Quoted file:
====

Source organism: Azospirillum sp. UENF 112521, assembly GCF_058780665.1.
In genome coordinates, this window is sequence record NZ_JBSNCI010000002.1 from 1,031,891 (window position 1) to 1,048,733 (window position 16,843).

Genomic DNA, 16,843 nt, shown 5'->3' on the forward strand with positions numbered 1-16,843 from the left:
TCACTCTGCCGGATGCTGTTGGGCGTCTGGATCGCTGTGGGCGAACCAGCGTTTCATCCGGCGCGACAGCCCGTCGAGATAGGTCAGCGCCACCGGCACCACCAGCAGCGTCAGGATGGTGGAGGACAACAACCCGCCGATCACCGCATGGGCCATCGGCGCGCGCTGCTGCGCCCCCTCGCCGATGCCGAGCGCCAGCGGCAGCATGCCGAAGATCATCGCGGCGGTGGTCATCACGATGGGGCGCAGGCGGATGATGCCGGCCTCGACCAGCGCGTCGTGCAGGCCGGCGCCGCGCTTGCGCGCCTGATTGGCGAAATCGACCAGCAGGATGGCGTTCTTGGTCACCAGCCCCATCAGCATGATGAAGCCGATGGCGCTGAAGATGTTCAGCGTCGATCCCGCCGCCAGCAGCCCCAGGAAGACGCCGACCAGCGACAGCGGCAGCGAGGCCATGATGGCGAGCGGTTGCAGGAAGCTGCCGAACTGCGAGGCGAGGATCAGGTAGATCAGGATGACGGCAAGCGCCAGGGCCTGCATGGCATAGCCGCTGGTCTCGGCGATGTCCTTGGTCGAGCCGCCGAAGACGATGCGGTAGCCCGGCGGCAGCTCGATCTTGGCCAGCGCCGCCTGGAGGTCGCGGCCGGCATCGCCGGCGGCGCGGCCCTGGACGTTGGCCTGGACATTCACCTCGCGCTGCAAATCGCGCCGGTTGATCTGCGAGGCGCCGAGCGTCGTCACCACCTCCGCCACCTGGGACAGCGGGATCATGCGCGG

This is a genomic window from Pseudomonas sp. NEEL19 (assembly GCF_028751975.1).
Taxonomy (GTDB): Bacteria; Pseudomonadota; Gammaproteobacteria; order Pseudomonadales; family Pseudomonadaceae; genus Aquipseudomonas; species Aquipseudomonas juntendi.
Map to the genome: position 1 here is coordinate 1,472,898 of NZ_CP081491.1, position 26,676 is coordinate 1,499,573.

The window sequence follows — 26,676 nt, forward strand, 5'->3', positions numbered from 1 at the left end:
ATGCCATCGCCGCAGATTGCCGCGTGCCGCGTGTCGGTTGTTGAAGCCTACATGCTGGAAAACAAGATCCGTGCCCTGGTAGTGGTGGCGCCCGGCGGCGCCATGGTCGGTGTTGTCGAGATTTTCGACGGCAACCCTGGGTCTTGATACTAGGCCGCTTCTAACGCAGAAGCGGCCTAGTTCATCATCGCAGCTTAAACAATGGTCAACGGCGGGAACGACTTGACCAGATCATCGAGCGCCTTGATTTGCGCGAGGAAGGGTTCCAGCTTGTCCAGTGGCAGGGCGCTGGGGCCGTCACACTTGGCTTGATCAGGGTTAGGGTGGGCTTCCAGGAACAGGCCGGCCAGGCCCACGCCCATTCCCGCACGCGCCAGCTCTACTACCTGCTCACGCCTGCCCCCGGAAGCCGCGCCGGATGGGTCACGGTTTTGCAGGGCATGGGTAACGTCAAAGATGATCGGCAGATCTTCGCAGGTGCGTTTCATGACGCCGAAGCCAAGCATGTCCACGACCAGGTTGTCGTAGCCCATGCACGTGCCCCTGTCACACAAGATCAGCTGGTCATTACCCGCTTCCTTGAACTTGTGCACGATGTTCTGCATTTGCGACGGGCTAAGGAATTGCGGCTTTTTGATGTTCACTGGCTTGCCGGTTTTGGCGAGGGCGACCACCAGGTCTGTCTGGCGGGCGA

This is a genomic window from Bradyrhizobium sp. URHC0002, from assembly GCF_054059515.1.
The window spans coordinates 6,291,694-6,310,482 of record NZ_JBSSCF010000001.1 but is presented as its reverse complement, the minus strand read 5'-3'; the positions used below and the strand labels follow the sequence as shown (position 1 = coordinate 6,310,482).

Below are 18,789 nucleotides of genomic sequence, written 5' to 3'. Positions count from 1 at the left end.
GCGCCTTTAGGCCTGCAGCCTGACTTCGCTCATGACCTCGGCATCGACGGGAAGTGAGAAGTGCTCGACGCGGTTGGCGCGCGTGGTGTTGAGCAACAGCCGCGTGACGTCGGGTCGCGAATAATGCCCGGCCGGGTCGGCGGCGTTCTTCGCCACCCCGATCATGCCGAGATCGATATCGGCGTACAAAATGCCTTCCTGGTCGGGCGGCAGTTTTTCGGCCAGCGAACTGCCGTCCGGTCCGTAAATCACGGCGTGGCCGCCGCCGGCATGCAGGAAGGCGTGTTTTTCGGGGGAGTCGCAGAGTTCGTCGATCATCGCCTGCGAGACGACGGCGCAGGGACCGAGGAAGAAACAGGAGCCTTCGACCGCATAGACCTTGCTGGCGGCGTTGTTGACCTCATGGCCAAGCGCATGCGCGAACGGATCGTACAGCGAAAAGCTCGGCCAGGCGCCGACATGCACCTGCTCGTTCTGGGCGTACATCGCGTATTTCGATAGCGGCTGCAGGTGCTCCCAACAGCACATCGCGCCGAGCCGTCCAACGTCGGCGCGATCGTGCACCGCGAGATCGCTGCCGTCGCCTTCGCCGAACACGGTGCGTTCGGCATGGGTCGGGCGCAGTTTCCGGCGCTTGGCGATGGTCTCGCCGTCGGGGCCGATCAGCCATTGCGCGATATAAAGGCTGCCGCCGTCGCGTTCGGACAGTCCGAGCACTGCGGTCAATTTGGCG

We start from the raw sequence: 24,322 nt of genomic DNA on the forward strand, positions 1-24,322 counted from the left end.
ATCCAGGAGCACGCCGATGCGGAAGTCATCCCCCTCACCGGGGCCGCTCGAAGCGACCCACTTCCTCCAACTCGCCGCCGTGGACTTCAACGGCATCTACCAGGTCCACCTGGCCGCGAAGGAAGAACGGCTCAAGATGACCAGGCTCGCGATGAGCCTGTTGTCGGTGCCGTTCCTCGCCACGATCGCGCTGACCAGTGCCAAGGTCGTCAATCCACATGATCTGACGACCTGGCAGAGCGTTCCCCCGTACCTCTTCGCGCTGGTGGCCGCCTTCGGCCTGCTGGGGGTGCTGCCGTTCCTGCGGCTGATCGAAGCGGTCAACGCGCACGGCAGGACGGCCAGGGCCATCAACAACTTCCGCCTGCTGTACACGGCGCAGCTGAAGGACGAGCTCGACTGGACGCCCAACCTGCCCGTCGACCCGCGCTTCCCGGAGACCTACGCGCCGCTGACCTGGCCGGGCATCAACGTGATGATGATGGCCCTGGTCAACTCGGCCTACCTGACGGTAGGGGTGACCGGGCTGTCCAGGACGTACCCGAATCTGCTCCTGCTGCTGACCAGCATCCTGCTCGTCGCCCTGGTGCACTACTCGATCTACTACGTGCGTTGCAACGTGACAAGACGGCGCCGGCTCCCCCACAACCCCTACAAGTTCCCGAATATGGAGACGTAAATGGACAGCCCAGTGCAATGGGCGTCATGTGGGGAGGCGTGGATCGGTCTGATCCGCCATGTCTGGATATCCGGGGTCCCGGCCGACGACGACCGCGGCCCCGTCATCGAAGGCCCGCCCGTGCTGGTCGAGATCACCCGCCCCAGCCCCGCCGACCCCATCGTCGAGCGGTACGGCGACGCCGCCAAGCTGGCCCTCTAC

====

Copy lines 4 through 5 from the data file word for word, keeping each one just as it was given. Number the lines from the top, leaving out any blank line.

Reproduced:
TCACTCTGCCGGATGCTGTTGGGCGTCTGGATCGCTGTGGGCGAACCAGCGTTTCATCCGGCGCGACAGCCCGTCGAGATAGGTCAGCGCCACCGGCACCACCAGCAGCGTCAGGATGGTGGAGGACAACAACCCGCCGATCACCGCATGGGCCATCGGCGCGCGCTGCTGCGCCCCCTCGCCGATGCCGAGCGCCAGCGGCAGCATGCCGAAGATCATCGCGGCGGTGGTCATCACGATGGGGCGCAGGCGGATGATGCCGGCCTCGACCAGCGCGTCGTGCAGGCCGGCGCCGCGCTTGCGCGCCTGATTGGCGAAATCGACCAGCAGGATGGCGTTCTTGGTCACCAGCCCCATCAGCATGATGAAGCCGATGGCGCTGAAGATGTTCAGCGTCGATCCCGCCGCCAGCAGCCCCAGGAAGACGCCGACCAGCGACAGCGGCAGCGAGGCCATGATGGCGAGCGGTTGCAGGAAGCTGCCGAACTGCGAGGCGAGGATCAGGTAGATCAGGATGACGGCAAGCGCCAGGGCCTGCATGGCATAGCCGCTGGTCTCGGCGATGTCCTTGGTCGAGCCGCCGAAGACGATGCGGTAGCCCGGCGGCAGCTCGATCTTGGCCAGCGCCGCCTGGAGGTCGCGGCCGGCATCGCCGGCGGCGCGGCCCTGGACGTTGGCCTGGACATTCACCTCGCGCTGCAAATCGCGCCGGTTGATCTGCGAGGCGCCGAGCGTCGTCACCACCTCCGCCACCTGGGACAGCGGGATCATGCGCGG

This is a genomic window from Pseudomonas sp. NEEL19 (assembly GCF_028751975.1).